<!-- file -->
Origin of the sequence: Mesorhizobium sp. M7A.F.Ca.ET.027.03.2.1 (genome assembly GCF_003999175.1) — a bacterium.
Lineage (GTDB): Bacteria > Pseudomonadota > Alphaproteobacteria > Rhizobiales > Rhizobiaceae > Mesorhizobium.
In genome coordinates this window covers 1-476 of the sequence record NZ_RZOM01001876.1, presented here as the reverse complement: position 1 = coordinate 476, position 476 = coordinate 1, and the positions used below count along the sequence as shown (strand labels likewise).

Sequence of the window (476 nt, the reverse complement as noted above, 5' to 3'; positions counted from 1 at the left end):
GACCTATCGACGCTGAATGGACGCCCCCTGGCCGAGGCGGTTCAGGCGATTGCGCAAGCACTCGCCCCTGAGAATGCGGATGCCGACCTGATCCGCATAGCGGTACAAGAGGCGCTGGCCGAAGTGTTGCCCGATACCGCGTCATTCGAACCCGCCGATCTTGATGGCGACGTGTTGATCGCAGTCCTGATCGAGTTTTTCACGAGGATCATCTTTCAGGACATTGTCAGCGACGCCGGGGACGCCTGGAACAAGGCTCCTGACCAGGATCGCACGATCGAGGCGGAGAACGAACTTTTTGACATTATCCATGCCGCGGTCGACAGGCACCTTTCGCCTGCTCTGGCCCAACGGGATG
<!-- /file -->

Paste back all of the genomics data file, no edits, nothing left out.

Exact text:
Origin of the sequence: Mesorhizobium sp. M7A.F.Ca.ET.027.03.2.1 (genome assembly GCF_003999175.1) — a bacterium.
Lineage (GTDB): Bacteria > Pseudomonadota > Alphaproteobacteria > Rhizobiales > Rhizobiaceae > Mesorhizobium.
In genome coordinates this window covers 1-476 of the sequence record NZ_RZOM01001876.1, presented here as the reverse complement: position 1 = coordinate 476, position 476 = coordinate 1, and the positions used below count along the sequence as shown (strand labels likewise).

Sequence of the window (476 nt, the reverse complement as noted above, 5' to 3'; positions counted from 1 at the left end):
GACCTATCGACGCTGAATGGACGCCCCCTGGCCGAGGCGGTTCAGGCGATTGCGCAAGCACTCGCCCCTGAGAATGCGGATGCCGACCTGATCCGCATAGCGGTACAAGAGGCGCTGGCCGAAGTGTTGCCCGATACCGCGTCATTCGAACCCGCCGATCTTGATGGCGACGTGTTGATCGCAGTCCTGATCGAGTTTTTCACGAGGATCATCTTTCAGGACATTGTCAGCGACGCCGGGGACGCCTGGAACAAGGCTCCTGACCAGGATCGCACGATCGAGGCGGAGAACGAACTTTTTGACATTATCCATGCCGCGGTCGACAGGCACCTTTCGCCTGCTCTGGCCCAACGGGATG